Pages (from-to)1246-1252
Number of pages7
JournalClinical Cancer Research
Volume13
Issue number4
DOIs
StatePublished - Feb 15 2007

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Doxorubicin
Lung
Neoplasms
Vital Capacity
Sarcoma
Ifosfamide
Nebulizers and Vaporizers
Respiratory Function Tests
Technetium
Forced Expiratory Volume
Carbon Monoxide
Drug-Related Side Effects and Adverse Reactions
Aerosols
Non-Small Cell Lung Carcinoma
Lung Diseases
Research Design

ASJC Scopus subject areas

  • Cancer Research
  • Oncology

Cite this

Otterson, G. A., Villalona-Calero, M. A., Sharma, S., Kris, M. G., Imondi, A., Gerber, M., ... Murren, J. R. (2007). Phase I study of inhaled doxorubicin for patients with metastatic tumors to the lungs. Clinical Cancer Research, 13(4), 1246-1252. https://doi.org/10.1158/1078-0432.CCR-06-1096

Phase I study of inhaled doxorubicin for patients with metastatic tumors to the lungs. / Otterson, Gregory A.; Villalona-Calero, Miguel A.; Sharma, Sunil; Kris, Mark G.; Imondi, Anthony; Gerber, Mirjam; White, Dorothy A.; Ratain, Mark J.; Schiller, Joan H.; Sandler, Alan; Kraut, Michael; Mani, Sridhar; Murren, John R.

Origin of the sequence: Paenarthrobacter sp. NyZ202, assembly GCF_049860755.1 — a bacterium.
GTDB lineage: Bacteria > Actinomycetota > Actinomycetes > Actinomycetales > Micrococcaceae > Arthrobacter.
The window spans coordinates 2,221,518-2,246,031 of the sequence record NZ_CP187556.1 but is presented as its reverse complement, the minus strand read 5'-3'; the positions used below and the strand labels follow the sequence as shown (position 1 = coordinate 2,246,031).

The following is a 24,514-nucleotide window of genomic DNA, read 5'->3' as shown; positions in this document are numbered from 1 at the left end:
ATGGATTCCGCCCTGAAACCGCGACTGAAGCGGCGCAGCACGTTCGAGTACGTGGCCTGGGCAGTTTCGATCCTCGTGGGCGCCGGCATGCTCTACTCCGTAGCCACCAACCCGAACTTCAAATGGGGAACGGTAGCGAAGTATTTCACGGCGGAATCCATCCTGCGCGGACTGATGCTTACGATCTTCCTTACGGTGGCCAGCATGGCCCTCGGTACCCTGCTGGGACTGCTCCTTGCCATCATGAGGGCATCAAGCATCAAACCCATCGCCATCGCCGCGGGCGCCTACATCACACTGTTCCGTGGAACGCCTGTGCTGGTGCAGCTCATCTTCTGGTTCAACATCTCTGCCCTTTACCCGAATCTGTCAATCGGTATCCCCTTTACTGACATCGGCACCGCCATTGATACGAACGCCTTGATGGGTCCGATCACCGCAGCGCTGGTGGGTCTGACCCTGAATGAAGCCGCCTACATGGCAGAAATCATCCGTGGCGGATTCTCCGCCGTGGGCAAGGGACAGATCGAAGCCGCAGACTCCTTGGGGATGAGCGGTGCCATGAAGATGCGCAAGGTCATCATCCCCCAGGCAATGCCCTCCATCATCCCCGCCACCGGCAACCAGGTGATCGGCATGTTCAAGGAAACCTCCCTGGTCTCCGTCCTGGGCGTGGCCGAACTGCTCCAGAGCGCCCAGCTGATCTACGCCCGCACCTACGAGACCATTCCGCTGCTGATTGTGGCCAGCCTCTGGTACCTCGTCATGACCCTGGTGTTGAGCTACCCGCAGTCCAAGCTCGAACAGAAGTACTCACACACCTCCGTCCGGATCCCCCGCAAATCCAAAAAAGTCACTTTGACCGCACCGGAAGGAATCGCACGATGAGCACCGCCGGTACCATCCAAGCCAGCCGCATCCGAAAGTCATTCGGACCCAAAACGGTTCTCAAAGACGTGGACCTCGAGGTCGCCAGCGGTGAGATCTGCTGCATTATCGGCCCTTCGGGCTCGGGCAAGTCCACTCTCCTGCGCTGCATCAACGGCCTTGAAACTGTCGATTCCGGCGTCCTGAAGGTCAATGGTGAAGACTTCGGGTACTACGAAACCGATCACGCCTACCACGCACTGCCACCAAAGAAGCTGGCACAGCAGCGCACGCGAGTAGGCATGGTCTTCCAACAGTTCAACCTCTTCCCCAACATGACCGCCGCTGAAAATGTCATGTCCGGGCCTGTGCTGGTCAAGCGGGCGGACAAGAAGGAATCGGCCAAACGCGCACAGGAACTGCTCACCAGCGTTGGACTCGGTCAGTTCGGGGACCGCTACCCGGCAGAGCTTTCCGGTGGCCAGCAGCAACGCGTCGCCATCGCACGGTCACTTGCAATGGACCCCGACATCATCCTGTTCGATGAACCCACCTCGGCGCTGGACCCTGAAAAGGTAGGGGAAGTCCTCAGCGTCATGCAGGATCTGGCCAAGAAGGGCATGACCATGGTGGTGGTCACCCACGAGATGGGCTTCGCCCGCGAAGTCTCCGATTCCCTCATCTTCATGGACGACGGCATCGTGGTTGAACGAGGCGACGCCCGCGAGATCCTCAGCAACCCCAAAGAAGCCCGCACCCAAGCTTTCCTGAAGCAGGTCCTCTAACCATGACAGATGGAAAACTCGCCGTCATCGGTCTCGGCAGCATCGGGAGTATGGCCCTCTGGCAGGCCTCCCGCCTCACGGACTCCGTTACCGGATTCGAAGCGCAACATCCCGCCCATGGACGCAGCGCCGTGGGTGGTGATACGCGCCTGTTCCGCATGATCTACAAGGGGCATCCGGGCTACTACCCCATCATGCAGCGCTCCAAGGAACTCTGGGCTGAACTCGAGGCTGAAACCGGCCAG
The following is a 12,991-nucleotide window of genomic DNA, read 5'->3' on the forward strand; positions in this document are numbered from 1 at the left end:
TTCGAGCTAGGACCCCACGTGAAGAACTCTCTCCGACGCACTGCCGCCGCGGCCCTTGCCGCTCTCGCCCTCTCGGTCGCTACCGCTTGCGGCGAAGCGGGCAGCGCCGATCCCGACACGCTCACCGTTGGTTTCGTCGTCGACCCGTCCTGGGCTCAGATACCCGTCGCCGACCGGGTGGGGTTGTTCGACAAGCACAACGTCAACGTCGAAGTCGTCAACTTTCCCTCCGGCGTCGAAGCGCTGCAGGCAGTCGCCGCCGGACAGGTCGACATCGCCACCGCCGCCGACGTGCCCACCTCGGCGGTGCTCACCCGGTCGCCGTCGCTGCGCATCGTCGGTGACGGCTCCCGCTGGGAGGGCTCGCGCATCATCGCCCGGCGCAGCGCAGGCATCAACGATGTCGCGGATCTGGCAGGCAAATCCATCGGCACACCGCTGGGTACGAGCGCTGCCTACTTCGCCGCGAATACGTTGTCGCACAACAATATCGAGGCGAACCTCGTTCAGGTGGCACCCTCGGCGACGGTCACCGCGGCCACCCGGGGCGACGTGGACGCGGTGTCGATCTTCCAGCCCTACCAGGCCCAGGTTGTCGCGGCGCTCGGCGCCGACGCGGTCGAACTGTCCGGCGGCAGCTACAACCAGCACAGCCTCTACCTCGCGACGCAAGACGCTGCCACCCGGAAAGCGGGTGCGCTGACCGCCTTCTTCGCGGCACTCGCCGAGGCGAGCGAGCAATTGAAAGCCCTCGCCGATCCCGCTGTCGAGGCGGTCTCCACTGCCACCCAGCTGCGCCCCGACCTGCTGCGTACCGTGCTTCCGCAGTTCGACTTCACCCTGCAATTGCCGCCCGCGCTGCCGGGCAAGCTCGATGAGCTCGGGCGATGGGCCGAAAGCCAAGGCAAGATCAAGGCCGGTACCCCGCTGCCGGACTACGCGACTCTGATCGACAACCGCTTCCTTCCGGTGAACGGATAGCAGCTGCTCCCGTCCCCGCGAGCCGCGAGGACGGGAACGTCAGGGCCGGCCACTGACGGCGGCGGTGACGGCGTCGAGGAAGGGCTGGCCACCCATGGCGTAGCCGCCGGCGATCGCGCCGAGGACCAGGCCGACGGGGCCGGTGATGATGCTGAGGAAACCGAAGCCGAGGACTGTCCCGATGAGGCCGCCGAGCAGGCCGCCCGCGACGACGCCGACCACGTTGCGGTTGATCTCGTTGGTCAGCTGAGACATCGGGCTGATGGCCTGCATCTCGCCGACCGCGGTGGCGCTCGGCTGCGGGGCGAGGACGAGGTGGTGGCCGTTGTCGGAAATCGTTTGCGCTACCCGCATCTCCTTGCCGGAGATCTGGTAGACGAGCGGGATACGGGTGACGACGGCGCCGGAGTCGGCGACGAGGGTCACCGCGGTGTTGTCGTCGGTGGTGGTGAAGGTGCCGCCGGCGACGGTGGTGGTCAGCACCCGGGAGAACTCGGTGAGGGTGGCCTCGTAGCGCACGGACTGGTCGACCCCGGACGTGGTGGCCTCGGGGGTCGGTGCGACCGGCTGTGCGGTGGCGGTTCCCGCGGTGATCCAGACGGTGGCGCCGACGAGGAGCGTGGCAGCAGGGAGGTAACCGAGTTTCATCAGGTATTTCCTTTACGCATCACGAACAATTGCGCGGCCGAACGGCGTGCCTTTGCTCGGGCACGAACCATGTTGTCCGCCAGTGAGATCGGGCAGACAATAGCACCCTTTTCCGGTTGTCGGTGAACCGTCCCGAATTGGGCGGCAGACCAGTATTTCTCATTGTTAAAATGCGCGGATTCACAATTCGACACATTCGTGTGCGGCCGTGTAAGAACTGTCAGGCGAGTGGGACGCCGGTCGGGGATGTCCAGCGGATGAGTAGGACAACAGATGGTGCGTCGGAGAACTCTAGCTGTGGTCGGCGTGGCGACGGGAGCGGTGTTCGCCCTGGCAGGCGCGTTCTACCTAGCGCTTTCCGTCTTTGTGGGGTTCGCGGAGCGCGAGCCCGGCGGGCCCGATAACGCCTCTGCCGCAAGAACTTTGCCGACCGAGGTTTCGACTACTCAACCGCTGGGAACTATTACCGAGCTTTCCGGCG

In: Clinical Cancer Research, Vol. 13, No. 4, 15.02.2007, p. 1246-1252.

Research output: Contribution to journalArticle

Otterson, GA, Villalona-Calero, MA, Sharma, S, Kris, MG, Imondi, A, Gerber, M, White, DA, Ratain, MJ, Schiller, JH, Sandler, A, Kraut, M, Mani, S & Murren, JR 2007, 'Phase I study of inhaled doxorubicin for patients with metastatic tumors to the lungs', Clinical Cancer Research, vol. 13, no. 4, pp. 1246-1252. https://doi.org/10.1158/1078-0432.CCR-06-1096
Otterson GA, Villalona-Calero MA, Sharma S, Kris MG, Imondi A, Gerber M et al. Phase I study of inhaled doxorubicin for patients with metastatic tumors to the lungs. Clinical Cancer Research. 2007 Feb 15;13(4):1246-1252. https://doi.org/10.1158/1078-0432.CCR-06-1096